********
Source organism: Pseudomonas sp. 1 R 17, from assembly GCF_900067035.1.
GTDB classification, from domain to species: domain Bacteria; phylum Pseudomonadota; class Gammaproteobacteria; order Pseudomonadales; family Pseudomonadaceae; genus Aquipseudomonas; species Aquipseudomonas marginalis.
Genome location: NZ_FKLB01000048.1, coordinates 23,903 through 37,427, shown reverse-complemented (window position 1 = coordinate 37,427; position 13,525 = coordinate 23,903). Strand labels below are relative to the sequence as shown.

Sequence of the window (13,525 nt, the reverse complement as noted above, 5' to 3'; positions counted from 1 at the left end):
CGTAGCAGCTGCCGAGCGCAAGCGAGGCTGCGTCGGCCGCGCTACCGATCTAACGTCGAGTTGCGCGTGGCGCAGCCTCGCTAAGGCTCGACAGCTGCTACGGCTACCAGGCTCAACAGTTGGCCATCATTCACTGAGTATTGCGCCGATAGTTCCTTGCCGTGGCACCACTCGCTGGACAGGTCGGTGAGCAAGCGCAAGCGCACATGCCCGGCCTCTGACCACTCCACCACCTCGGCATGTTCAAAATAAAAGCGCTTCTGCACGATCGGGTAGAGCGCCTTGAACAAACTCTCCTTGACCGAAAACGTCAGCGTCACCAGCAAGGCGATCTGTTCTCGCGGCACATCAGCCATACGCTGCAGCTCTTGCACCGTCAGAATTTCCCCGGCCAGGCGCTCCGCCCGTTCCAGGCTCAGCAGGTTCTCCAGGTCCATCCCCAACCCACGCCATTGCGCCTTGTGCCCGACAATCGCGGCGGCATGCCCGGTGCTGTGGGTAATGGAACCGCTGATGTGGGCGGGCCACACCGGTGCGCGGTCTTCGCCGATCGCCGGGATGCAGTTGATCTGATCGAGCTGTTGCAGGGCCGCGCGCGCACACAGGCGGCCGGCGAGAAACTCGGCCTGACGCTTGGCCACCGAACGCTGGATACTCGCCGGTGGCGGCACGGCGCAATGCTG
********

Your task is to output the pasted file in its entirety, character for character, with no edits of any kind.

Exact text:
Source organism: Pseudomonas sp. 1 R 17, from assembly GCF_900067035.1.
GTDB classification, from domain to species: domain Bacteria; phylum Pseudomonadota; class Gammaproteobacteria; order Pseudomonadales; family Pseudomonadaceae; genus Aquipseudomonas; species Aquipseudomonas marginalis.
Genome location: NZ_FKLB01000048.1, coordinates 23,903 through 37,427, shown reverse-complemented (window position 1 = coordinate 37,427; position 13,525 = coordinate 23,903). Strand labels below are relative to the sequence as shown.

Sequence of the window (13,525 nt, the reverse complement as noted above, 5' to 3'; positions counted from 1 at the left end):
CGTAGCAGCTGCCGAGCGCAAGCGAGGCTGCGTCGGCCGCGCTACCGATCTAACGTCGAGTTGCGCGTGGCGCAGCCTCGCTAAGGCTCGACAGCTGCTACGGCTACCAGGCTCAACAGTTGGCCATCATTCACTGAGTATTGCGCCGATAGTTCCTTGCCGTGGCACCACTCGCTGGACAGGTCGGTGAGCAAGCGCAAGCGCACATGCCCGGCCTCTGACCACTCCACCACCTCGGCATGTTCAAAATAAAAGCGCTTCTGCACGATCGGGTAGAGCGCCTTGAACAAACTCTCCTTGACCGAAAACGTCAGCGTCACCAGCAAGGCGATCTGTTCTCGCGGCACATCAGCCATACGCTGCAGCTCTTGCACCGTCAGAATTTCCCCGGCCAGGCGCTCCGCCCGTTCCAGGCTCAGCAGGTTCTCCAGGTCCATCCCCAACCCACGCCATTGCGCCTTGTGCCCGACAATCGCGGCGGCATGCCCGGTGCTGTGGGTAATGGAACCGCTGATGTGGGCGGGCCACACCGGTGCGCGGTCTTCGCCGATCGCCGGGATGCAGTTGATCTGATCGAGCTGTTGCAGGGCCGCGCGCGCACACAGGCGGCCGGCGAGAAACTCGGCCTGACGCTTGGCCACCGAACGCTGGATACTCGCCGGTGGCGGCACGGCGCAATGCTG